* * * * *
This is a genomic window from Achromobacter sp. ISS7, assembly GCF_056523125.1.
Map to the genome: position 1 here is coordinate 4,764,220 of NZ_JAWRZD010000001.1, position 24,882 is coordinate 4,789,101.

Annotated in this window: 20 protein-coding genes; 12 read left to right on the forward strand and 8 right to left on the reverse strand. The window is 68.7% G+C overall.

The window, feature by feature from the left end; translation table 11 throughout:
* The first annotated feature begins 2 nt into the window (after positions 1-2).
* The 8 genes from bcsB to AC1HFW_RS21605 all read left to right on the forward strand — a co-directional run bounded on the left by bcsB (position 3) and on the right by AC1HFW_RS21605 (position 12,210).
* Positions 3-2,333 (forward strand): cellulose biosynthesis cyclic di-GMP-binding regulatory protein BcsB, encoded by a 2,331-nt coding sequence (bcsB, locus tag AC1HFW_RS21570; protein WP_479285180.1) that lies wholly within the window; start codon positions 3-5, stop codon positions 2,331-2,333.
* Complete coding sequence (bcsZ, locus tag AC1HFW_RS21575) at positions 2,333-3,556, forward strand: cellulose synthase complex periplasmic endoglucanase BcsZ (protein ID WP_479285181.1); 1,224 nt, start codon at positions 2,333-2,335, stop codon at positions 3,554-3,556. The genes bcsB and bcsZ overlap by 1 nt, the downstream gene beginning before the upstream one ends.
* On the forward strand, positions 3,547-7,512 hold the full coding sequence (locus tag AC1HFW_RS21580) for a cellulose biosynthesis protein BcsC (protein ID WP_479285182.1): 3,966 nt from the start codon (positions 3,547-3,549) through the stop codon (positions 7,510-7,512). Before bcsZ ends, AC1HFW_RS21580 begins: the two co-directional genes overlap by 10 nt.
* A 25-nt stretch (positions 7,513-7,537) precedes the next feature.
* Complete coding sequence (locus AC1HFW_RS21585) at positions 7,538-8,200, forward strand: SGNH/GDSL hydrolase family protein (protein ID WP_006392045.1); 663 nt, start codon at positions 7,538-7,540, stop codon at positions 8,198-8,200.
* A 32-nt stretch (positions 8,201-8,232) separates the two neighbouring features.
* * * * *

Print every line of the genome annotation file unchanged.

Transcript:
This is a genomic window from Achromobacter sp. ISS7, assembly GCF_056523125.1.
Map to the genome: position 1 here is coordinate 4,764,220 of NZ_JAWRZD010000001.1, position 24,882 is coordinate 4,789,101.

Annotated in this window: 20 protein-coding genes; 12 read left to right on the forward strand and 8 right to left on the reverse strand. The window is 68.7% G+C overall.

The window, feature by feature from the left end; translation table 11 throughout:
* The first annotated feature begins 2 nt into the window (after positions 1-2).
* The 8 genes from bcsB to AC1HFW_RS21605 all read left to right on the forward strand — a co-directional run bounded on the left by bcsB (position 3) and on the right by AC1HFW_RS21605 (position 12,210).
* Positions 3-2,333 (forward strand): cellulose biosynthesis cyclic di-GMP-binding regulatory protein BcsB, encoded by a 2,331-nt coding sequence (bcsB, locus tag AC1HFW_RS21570; protein WP_479285180.1) that lies wholly within the window; start codon positions 3-5, stop codon positions 2,331-2,333.
* Complete coding sequence (bcsZ, locus tag AC1HFW_RS21575) at positions 2,333-3,556, forward strand: cellulose synthase complex periplasmic endoglucanase BcsZ (protein ID WP_479285181.1); 1,224 nt, start codon at positions 2,333-2,335, stop codon at positions 3,554-3,556. The genes bcsB and bcsZ overlap by 1 nt, the downstream gene beginning before the upstream one ends.
* On the forward strand, positions 3,547-7,512 hold the full coding sequence (locus tag AC1HFW_RS21580) for a cellulose biosynthesis protein BcsC (protein ID WP_479285182.1): 3,966 nt from the start codon (positions 3,547-3,549) through the stop codon (positions 7,510-7,512). Before bcsZ ends, AC1HFW_RS21580 begins: the two co-directional genes overlap by 10 nt.
* A 25-nt stretch (positions 7,513-7,537) precedes the next feature.
* Complete coding sequence (locus AC1HFW_RS21585) at positions 7,538-8,200, forward strand: SGNH/GDSL hydrolase family protein (protein ID WP_006392045.1); 663 nt, start codon at positions 7,538-7,540, stop codon at positions 8,198-8,200.
* A 32-nt stretch (positions 8,201-8,232) separates the two neighbouring features.